People aren’t looking at billboards. They’re not paying attention to TV commercials. They’re not reading magazines. So in reaction to that low demand, those companies have increased the price of advertising to keep it ROI positive.
That means smaller companies have a few years to take advantage of these platforms before big companies start crowding in.
But first… businesses need to adapt their mindset to the “new world” of marketing.
Marketers and advertisers hadn’t figured out what a commercial should look like. They were trying to adapt the “old world” into the “new world.”
We’re seeing a similar thing happen today as we move from a TV commercial, outdoor media world onto a Facebook and Instagram world.
Most people understand that you can’t just take a TV commercial and “paste” it on Facebook. We understand that doesn’t work. But there’s a more advanced conversation that we’re not having around what actually does work in a social media environment.
For example… should you be changing out actors and actresses in your videos to demographically match the customer base that you’d be targeting? Should you test your messaging by posting a tweet or a blog post first to see if it’s worth spending money on a video? How many pieces of content should you be creating for each segment?
TACTICS FOR FACEBOOK ADVERTISING
Here are some specific tactics you can use to run campaigns in 2019:
1. CREATE 20 – 100+ AUDIENCE SEGMENTS
I’m creating 100 pieces of content around my personal brand per day.
And I’m still probably 4,000 short of what I should be doing.
Meanwhile, there are businesses out there are creating 4 pieces of content for the year, and they’re putting massive budget behind those pieces of content.
It’s much more impactful to segment your customer base into 20 – 100 segments, and create content specifically for each of those segments. For example, I’m not a huge fan of Milky Way candy. But if they targeted me on Facebook with a piece of content tied to the New York Jets, I’m interested.
You’ll be much more likely to get a reaction from your audience if you created content contextual to who they actually are.
2. DON’T WORRY ABOUT HIGH CPMS
The reason businesses are afraid to go narrow on targeting is because it increases CPMs.
But the broader you go, the more “vanilla” your messaging needs to be.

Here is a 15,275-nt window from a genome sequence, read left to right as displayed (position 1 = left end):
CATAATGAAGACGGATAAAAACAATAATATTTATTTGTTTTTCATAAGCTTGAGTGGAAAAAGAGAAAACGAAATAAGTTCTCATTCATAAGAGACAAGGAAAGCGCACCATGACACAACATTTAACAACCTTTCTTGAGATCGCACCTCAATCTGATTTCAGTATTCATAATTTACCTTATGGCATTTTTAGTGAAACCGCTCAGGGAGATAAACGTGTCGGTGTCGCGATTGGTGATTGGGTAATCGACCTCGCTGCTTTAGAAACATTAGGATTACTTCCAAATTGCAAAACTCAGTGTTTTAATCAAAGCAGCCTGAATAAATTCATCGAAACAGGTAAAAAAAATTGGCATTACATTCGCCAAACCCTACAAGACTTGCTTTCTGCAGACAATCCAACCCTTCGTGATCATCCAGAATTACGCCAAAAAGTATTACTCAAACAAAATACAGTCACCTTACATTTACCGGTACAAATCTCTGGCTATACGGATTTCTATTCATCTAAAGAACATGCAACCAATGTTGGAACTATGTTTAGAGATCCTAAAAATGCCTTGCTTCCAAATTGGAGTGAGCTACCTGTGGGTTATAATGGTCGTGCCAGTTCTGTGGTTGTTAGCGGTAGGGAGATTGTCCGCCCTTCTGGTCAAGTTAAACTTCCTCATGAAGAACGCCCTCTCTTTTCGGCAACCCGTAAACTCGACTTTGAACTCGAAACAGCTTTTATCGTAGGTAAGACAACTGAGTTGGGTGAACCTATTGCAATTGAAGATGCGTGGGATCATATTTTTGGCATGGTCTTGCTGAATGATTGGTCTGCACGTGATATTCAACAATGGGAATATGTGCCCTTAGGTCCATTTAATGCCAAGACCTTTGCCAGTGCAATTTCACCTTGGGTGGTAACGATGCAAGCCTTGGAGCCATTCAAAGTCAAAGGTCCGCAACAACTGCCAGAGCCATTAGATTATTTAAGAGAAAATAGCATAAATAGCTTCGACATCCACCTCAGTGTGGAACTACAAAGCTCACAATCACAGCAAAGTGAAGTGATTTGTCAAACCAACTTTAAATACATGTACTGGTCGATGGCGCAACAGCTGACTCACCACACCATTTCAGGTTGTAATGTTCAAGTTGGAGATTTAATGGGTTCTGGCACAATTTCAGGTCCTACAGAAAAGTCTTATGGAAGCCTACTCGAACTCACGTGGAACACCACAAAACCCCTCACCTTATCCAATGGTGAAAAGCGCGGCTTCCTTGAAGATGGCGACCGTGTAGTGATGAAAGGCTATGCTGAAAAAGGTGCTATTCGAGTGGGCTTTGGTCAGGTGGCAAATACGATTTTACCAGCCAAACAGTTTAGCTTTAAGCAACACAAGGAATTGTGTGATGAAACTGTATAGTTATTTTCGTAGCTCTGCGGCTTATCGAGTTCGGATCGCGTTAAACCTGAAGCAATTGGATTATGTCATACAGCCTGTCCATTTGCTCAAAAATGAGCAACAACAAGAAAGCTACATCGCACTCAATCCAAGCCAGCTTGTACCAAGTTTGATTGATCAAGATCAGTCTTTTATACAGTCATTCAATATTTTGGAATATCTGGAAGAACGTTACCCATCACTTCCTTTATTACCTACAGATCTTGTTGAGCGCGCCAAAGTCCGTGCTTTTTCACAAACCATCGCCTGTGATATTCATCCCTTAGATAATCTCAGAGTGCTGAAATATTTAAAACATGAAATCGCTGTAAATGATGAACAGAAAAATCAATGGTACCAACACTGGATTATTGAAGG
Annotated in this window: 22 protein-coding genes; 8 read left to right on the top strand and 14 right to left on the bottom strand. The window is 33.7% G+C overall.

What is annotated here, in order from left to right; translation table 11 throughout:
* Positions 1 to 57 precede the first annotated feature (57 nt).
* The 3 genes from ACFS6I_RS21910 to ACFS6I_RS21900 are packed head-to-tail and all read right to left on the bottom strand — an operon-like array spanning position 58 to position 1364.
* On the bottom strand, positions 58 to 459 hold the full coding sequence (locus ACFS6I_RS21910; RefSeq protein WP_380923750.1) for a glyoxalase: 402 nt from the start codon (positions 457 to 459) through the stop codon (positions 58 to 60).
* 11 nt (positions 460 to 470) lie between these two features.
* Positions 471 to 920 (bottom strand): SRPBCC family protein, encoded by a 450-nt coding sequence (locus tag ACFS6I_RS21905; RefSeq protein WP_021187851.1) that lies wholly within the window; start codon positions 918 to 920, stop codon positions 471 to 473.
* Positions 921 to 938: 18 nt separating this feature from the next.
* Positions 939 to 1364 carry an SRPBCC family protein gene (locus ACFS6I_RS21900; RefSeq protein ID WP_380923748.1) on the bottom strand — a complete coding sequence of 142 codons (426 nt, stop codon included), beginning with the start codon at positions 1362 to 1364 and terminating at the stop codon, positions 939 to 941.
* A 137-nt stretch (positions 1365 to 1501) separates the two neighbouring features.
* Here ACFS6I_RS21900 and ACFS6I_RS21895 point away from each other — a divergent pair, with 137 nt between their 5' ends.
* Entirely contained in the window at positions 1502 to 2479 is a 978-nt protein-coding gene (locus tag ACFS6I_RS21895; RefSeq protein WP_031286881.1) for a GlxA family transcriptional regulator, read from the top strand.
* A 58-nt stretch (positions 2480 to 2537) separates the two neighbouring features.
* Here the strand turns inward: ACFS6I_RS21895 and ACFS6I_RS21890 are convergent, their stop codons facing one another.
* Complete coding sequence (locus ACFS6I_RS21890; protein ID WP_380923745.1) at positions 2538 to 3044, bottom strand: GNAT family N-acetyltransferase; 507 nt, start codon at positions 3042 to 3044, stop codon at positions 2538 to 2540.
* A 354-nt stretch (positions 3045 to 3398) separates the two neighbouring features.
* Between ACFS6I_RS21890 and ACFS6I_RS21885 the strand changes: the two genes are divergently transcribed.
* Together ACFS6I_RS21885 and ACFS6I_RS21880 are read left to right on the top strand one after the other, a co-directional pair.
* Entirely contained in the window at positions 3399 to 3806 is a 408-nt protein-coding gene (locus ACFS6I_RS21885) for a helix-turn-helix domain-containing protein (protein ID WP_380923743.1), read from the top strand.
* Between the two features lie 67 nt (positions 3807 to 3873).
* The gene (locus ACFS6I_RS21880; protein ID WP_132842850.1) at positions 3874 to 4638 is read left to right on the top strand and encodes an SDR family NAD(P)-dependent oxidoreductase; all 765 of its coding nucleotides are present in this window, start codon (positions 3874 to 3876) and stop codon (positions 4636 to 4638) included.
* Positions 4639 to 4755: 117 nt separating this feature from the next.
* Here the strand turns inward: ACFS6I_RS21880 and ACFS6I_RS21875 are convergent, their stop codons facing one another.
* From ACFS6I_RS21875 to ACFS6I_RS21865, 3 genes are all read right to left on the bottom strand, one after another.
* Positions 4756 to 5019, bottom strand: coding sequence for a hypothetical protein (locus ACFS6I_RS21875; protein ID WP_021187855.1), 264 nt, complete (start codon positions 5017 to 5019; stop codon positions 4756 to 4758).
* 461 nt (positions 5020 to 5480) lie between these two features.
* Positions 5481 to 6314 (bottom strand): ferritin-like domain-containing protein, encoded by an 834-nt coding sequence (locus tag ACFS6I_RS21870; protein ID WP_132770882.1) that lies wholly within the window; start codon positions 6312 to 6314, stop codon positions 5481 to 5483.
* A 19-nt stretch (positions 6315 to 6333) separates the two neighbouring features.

It’s why brands like Coca-Cola and Skittles have used slogans like “Open Happiness” or “Taste the Rainbow.” In the old world of marketing, it wasn’t possible to go narrow. You only had a few pieces of content that millions of people would see – so your slogan had to be vanilla.
When you go narrow, you might pay higher CPMs, but your creative has a much better shot at converting because you can tailor your message to your segment.
Too many companies are thrilled to pay lower cost for higher reach, then get confused when their creative doesn’t get anyone to do anything.
3. RUN RETARGETING ADS ON THE MOST ENGAGED VIEWERS
Here’s a winning strategy that will convince you that marketing works for the rest of your life:
Create a contextual, long form video and get 100,000+ people to see it.
Then, take viewers who watched 2-3 minutes of that video and retarget them with a call-to-action.
You’ll be stunned how many of them convert.
4. TEST AND LEARN BEFORE SPENDING MONEY ON PROMOTION
It’s ludicrous to me how companies decide to spend $200,000+ on creating an advertisement based on tiny focus groups and subjective opinions of internal decision makers.
There are much smarter ways to test which piece of creative to bet your money on.
For example… you could test out your messaging through a tweet or a blog post. If that works, you could make a picture that goes more in depth. If that gets traction, you could make a short video clip. If that works, expand that into something bigger.
5. CREATE BRAND IDENTITY BY PRODUCING A HERO, ICONIC, “ANCHOR” VIDEO
Think of an anchor video as a Super Bowl Commercial for a small business.
The reason that so many brands and businesses spend millions of dollars on Super Bowl Commercials is because virtually everyone is watching. There’s so much attention on those commercials (both during the actual game and after the game when people watch on YouTube) that it’s actually underpriced.
That’s why brands put so much effort into crafting the message and narrative of their commercial – because they know that it will play a massive role in how people see their brand.
I think the same thing applies to small businesses.
Of course you’re not going to have the budget to run a commercial on the Super Bowl, but what you can do is create a viral, iconic video (like Dollar Shave Club or Purple Mattress) that shows who you or your company are, and distribute it across social media.
If done well, it could lead to a massive amount of sales and you’d build strong brand at the same time.